The law developed in France is another huge part of not only their legal system, but pertains to other countries around the world. It all dates back to 1804 and the Napoleon Code or the Civil Code. This code laid out the rights and responsibilities of citizens and is the cornerstone to law in France. The code also helped develop law in other countries, such as Egypt and Canada. Today, there are two main branches of law; public and private. Thus, without the introduction of French law, Canadian law may have never been established. All of the elements presented in material and non-material culture play an important role in French society, and without these cultural elements there would not be much of a culture to live by.

Canadian and France culture connect in so many ways. From law to religion, the connections are endless. Law plays a huge role within Canada and France. Canadian law is a mainly influenced from the English law. Both systems have public and private law. Public law includes administrative, criminal, and constitutional law for the general public. But private law is specifically for the government versus a citizen. This includes family, tort, contract, property, and corporate law. Canada was a part of the British law before 1982 when the constitution act was put into place allowing Canada to pass their own laws without permission from the British. A connection between Canadian and French culture is a non-material status and religion plays a key role in both countries. Aside from predominance of Catholicism, the integration of Islam is highly influenced. As a result both countries have welcomed 13. 4 million immigrants over the past century. A dilemma both nations faced over the years was the banning of niqabs and burkas, as a result bill 94 was put into effect within Quebec. A similar bill in France was also implemented into effect, in 2010.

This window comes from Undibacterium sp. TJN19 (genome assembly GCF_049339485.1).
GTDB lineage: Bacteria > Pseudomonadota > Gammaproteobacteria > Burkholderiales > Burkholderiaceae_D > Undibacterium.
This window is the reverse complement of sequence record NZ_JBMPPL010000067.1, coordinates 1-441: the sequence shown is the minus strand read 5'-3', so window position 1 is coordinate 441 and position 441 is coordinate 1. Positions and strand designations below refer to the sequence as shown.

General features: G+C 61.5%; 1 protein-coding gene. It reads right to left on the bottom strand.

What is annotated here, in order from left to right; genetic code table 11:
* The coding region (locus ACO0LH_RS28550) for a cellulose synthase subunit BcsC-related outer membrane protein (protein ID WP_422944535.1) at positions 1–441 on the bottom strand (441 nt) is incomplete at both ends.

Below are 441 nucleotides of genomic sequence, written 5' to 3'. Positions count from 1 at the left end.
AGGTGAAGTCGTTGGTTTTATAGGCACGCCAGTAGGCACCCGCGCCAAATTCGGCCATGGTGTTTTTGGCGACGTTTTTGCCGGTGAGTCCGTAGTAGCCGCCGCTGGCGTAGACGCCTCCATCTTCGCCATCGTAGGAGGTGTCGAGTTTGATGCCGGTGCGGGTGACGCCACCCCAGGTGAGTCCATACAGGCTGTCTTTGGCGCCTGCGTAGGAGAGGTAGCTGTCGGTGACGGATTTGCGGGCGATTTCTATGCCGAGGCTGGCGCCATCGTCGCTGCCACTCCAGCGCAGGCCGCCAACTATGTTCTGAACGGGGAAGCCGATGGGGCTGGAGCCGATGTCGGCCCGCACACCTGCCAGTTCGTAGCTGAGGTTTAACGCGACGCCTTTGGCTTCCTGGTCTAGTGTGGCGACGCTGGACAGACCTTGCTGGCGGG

To conclude, culture is a huge part of our lives. In France, for example, the development of culture dates back for centuries. The same applies to other countries, such as Canada. Material culture and non-material culture is all around us. It connects to all societies and individuals which link to the study of human society, sociology. The study of sociology and culture is necessary, as it is a basis to understanding ourselves and others, in the way that we analyze today.